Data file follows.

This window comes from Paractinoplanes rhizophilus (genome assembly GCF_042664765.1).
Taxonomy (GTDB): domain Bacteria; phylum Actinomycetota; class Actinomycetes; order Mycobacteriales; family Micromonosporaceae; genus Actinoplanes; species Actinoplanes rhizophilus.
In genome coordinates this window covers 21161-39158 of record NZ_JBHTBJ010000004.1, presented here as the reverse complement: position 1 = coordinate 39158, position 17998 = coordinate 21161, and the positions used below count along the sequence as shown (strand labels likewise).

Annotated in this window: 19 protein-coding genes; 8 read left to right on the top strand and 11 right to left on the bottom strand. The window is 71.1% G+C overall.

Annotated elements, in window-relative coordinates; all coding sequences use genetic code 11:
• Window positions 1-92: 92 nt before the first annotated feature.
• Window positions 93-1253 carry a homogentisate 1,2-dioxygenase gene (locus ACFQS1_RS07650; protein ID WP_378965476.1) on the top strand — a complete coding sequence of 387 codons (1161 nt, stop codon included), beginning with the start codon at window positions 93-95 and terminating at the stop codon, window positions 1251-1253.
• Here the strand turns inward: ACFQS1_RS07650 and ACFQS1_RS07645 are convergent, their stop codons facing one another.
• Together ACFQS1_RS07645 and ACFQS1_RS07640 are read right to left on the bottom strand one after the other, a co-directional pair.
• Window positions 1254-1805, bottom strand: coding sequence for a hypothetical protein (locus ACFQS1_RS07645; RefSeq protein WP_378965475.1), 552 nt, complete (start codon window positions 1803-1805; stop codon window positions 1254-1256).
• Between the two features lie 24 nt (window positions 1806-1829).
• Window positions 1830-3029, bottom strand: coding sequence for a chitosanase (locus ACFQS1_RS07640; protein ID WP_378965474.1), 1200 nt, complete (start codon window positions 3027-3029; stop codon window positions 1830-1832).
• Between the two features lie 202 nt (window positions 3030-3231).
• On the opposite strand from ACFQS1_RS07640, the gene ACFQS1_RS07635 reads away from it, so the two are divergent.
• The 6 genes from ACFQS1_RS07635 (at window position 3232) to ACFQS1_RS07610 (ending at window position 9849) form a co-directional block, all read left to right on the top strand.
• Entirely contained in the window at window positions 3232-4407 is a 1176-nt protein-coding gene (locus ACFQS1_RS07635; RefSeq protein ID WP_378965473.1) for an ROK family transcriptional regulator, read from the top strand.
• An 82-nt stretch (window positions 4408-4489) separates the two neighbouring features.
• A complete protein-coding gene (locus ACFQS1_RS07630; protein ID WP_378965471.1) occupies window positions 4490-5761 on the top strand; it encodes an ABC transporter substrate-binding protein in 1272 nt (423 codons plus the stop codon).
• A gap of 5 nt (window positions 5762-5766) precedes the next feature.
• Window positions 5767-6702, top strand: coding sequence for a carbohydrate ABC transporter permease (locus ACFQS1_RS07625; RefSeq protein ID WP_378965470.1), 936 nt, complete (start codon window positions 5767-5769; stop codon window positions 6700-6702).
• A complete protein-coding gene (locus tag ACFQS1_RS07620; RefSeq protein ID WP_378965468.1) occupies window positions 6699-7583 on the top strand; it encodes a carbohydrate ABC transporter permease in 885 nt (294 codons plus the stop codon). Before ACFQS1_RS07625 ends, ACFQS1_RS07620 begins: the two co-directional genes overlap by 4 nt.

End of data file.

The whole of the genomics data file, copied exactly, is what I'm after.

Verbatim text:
This window comes from Paractinoplanes rhizophilus (genome assembly GCF_042664765.1).
Taxonomy (GTDB): domain Bacteria; phylum Actinomycetota; class Actinomycetes; order Mycobacteriales; family Micromonosporaceae; genus Actinoplanes; species Actinoplanes rhizophilus.
In genome coordinates this window covers 21161-39158 of record NZ_JBHTBJ010000004.1, presented here as the reverse complement: position 1 = coordinate 39158, position 17998 = coordinate 21161, and the positions used below count along the sequence as shown (strand labels likewise).

Annotated in this window: 19 protein-coding genes; 8 read left to right on the top strand and 11 right to left on the bottom strand. The window is 71.1% G+C overall.

Annotated elements, in window-relative coordinates; all coding sequences use genetic code 11:
• Window positions 1-92: 92 nt before the first annotated feature.
• Window positions 93-1253 carry a homogentisate 1,2-dioxygenase gene (locus ACFQS1_RS07650; protein ID WP_378965476.1) on the top strand — a complete coding sequence of 387 codons (1161 nt, stop codon included), beginning with the start codon at window positions 93-95 and terminating at the stop codon, window positions 1251-1253.
• Here the strand turns inward: ACFQS1_RS07650 and ACFQS1_RS07645 are convergent, their stop codons facing one another.
• Together ACFQS1_RS07645 and ACFQS1_RS07640 are read right to left on the bottom strand one after the other, a co-directional pair.
• Window positions 1254-1805, bottom strand: coding sequence for a hypothetical protein (locus ACFQS1_RS07645; RefSeq protein WP_378965475.1), 552 nt, complete (start codon window positions 1803-1805; stop codon window positions 1254-1256).
• Between the two features lie 24 nt (window positions 1806-1829).
• Window positions 1830-3029, bottom strand: coding sequence for a chitosanase (locus ACFQS1_RS07640; protein ID WP_378965474.1), 1200 nt, complete (start codon window positions 3027-3029; stop codon window positions 1830-1832).
• Between the two features lie 202 nt (window positions 3030-3231).
• On the opposite strand from ACFQS1_RS07640, the gene ACFQS1_RS07635 reads away from it, so the two are divergent.
• The 6 genes from ACFQS1_RS07635 (at window position 3232) to ACFQS1_RS07610 (ending at window position 9849) form a co-directional block, all read left to right on the top strand.
• Entirely contained in the window at window positions 3232-4407 is a 1176-nt protein-coding gene (locus ACFQS1_RS07635; RefSeq protein ID WP_378965473.1) for an ROK family transcriptional regulator, read from the top strand.
• An 82-nt stretch (window positions 4408-4489) separates the two neighbouring features.
• A complete protein-coding gene (locus ACFQS1_RS07630; protein ID WP_378965471.1) occupies window positions 4490-5761 on the top strand; it encodes an ABC transporter substrate-binding protein in 1272 nt (423 codons plus the stop codon).
• A gap of 5 nt (window positions 5762-5766) precedes the next feature.
• Window positions 5767-6702, top strand: coding sequence for a carbohydrate ABC transporter permease (locus ACFQS1_RS07625; RefSeq protein ID WP_378965470.1), 936 nt, complete (start codon window positions 5767-5769; stop codon window positions 6700-6702).
• A complete protein-coding gene (locus tag ACFQS1_RS07620; RefSeq protein ID WP_378965468.1) occupies window positions 6699-7583 on the top strand; it encodes a carbohydrate ABC transporter permease in 885 nt (294 codons plus the stop codon). Before ACFQS1_RS07625 ends, ACFQS1_RS07620 begins: the two co-directional genes overlap by 4 nt.